Let her give back my child! Here is the cap that I found on her door-sill.


Let me look at the cap, Goodwife Williams. (Turns it inside out.) There is a name embroidered on the band. (Reads.) "Hester Wordell." Not thy child's cap at all.

[Hands it back.


'Tis more witchcraft!


And is that witchcraft, too?

(A child's voice in the woods at right is heard singing:)

"In May I go a-walking to hear the linnets sing,
The blackbird and the throstle a-praising Queen and King:
It cheers the heart to hear them, to see the leaves unfold,
The meadows covered over with buttercups of gold."


'Tis Barbara's voice! 'Tis Barbara! (Enter Barbara, fleet as a shadow, from right, followed by Fawnfoot. Both take the unconsciously tripping steps that belong to the wild freedom of youth.) It is my child! Barbara! Where hast thou been since yesternight?


With Fawnfoot yonder. She taught me to play games, and angle for fish, and——What be they staring at?


Goodwife Williams, for children that rouse a village there is but one remedy.


A physic?

(almost roaring).

No! A slipper! See that it is administered. And light songs, such as we heard but now, are scarcely seemly on a young one's lips. She should learn graver measures.

[In groups of twos and threes the Puritans solemnly exeunt, left, Bradford marching ahead. Fawnfoot, with agile grace, disappears into background, dancing with her own shadow as she goes. Philippe and Goody Gurton are left alone. Philippe bends over the ducking-chair, and with his knife cuts the thongs which bind Goody Gurton, the while he talks, half-tenderly, half-gaily, for the first time allowing a hint of accent to creep into his speech.


They do not even stop to unbind thee! It is a strange thing, this witchcraft, that so turns the head!


You do for me what others do not do—you whom I have scarcely seen before!


A good deed sown is ofttimes a good deed reaped. So say they in la belle France, and my tongue loves the words. 'Twas long ago that you did a kindness for me when my father lay ill of a fever; but—I—I have not forgotten. (He cuts the final thong that binds her.) Whither now, Goody Gurton? Nay, it would seem that we have need of each other. For you—a shoulder to lean on: for me—often I am lonely. I think what it would mean in my hut in the forest to look up and see a grand'mere sitting there! We be two outcasts; but the woods are kind. There is a song about that oversea: it says—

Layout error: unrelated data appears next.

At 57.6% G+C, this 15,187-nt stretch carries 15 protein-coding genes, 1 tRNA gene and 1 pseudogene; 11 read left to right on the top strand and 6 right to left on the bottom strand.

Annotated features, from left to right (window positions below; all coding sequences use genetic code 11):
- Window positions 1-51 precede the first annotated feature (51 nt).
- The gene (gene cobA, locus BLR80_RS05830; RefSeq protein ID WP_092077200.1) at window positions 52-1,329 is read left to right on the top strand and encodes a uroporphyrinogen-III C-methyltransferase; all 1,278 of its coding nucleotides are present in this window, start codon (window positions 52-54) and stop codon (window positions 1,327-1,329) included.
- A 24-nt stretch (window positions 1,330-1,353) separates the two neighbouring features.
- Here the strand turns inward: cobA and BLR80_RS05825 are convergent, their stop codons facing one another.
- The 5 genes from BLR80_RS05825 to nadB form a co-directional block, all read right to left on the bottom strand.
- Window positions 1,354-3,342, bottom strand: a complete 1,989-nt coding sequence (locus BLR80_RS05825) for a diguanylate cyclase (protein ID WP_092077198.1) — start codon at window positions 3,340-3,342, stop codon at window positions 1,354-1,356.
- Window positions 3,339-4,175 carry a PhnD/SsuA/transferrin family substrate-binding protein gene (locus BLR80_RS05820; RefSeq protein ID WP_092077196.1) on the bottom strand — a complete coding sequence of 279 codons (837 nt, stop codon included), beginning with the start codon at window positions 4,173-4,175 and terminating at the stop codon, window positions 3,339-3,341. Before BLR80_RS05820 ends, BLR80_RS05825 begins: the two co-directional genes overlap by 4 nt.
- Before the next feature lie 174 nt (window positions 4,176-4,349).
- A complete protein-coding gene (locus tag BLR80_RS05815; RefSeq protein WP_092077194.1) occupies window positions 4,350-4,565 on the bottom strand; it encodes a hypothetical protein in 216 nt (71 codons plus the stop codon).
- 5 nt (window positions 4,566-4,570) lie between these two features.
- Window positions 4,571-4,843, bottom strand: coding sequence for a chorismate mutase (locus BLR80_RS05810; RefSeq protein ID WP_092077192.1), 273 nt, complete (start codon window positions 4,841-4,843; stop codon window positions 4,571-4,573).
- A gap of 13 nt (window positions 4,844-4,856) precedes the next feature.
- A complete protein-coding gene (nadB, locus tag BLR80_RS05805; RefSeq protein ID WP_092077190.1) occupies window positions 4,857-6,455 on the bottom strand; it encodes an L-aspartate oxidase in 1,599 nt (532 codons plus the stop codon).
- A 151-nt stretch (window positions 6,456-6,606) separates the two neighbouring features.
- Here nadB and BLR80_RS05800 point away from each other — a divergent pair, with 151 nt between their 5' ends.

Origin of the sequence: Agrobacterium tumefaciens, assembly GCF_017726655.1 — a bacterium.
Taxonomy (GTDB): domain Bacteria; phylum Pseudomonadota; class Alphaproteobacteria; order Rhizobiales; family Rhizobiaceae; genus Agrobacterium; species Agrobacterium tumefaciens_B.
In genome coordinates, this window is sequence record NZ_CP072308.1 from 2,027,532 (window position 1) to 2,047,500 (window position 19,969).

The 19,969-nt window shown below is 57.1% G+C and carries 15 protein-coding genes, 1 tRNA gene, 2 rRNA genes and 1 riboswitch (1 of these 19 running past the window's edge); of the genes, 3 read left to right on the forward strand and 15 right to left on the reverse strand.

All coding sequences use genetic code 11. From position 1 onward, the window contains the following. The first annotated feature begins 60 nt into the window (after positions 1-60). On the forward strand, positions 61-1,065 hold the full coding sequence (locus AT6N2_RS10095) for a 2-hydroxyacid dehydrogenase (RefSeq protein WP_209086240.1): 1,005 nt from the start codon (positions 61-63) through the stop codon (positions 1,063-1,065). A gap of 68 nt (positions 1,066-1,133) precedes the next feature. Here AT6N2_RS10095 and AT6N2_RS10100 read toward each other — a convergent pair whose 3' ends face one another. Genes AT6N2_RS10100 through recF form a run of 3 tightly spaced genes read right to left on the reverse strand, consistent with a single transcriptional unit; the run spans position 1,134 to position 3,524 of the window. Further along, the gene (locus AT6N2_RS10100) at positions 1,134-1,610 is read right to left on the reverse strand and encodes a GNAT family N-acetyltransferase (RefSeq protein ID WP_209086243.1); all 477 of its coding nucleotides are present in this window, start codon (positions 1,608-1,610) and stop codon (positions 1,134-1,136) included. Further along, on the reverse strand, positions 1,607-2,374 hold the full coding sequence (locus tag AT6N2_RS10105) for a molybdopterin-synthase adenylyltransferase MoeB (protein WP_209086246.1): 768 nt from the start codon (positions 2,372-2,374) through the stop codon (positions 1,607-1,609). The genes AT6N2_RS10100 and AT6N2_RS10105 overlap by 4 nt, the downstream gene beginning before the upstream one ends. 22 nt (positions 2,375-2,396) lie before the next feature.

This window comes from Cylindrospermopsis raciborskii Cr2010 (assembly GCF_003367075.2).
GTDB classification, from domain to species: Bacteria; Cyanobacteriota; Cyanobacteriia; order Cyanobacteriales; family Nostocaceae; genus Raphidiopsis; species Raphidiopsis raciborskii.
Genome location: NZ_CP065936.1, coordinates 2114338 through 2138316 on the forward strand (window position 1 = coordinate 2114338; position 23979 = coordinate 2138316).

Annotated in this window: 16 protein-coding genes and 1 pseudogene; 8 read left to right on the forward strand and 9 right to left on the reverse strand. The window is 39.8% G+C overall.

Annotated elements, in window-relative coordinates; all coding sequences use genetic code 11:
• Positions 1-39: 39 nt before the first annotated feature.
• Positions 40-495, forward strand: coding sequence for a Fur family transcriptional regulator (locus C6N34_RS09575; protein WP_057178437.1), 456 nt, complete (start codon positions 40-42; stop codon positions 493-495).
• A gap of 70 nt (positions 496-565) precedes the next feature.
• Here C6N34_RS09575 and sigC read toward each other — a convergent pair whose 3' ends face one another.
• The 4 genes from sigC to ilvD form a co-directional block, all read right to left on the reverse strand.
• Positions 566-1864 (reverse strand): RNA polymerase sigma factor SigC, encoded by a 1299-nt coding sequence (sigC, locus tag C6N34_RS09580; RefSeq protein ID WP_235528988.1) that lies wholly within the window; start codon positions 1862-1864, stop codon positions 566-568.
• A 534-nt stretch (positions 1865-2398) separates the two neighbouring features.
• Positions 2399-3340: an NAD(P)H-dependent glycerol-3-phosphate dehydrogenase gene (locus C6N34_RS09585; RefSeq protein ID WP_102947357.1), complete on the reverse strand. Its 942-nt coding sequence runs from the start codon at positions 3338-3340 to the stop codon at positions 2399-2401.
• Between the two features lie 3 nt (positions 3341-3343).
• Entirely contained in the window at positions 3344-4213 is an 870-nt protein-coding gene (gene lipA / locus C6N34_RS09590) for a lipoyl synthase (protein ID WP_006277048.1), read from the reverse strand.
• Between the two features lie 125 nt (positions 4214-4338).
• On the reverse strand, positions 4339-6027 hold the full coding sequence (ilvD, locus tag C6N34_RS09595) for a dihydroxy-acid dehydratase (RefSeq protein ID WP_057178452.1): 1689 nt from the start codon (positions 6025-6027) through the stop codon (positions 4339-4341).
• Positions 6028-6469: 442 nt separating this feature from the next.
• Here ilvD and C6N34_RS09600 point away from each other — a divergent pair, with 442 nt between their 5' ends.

Blue the sky above you,
Dans la foret;
True the hearts that love you,
Courageux et gai!

Come, Grand'mere, home!

[They exeunt right, he bearing himself with a proud erectness, she leaning upon his shoulder with the peaceful dependence of a soul whose problem is solved. The scene ends.


The Puritan women and girls wear black dresses with white lawn kerchiefs and cuffs, and Puritan caps. One or two of the women wear black cloaks, falling to the edge of their gowns. The material of which these dresses and cloaks may be made is black cambric with the glazed side turned in. The kerchiefs and cuff of lawn or white cheesecloth.

For the men and lads full black knee-breeches, black doublets with the sleeves a little fulled; white cuffs and Puritan collars. Long black cloaks ankle-length. Beaver hats. Any well-illustrated edition of "Pilgrim's Progress" will give an excellent idea of these costumes. (See notes on Hawthorne Pageant, page 220.)

PHILIPPE BEAUCOEUR. Philippe Beaucoeur wears a tan-Colored costume cut on Indian lines (supposedly dressed deerskin) with a sash of scarlet, such as the French voyageurs were in the habit of wearing. A fur slung across his shoulders and caught at his girdle. The costume is fringed, Indian-like, but is not painted Of beaded. The breeches come to the knee. Tan stockings and moccasins. The costume made of cotton khaki.

FAWNFOOT. The typical Indian maiden costume. Cotton khaki, gorgeously painted at the neck. Bead chains and bracelets. Tan stockings. Moccasins. Hair worn in braids. Scarlet head-band across forehead. Black quill.

This play may be given by a cast of girls. (See notes on Hawthorne Pageant.)

Music. The song which Barbara Williams sings can be found in "Songs of the West," by S. Baring Gould. ("Folk Songs of Cornwall and Devon, collected from the Mouths of the People.")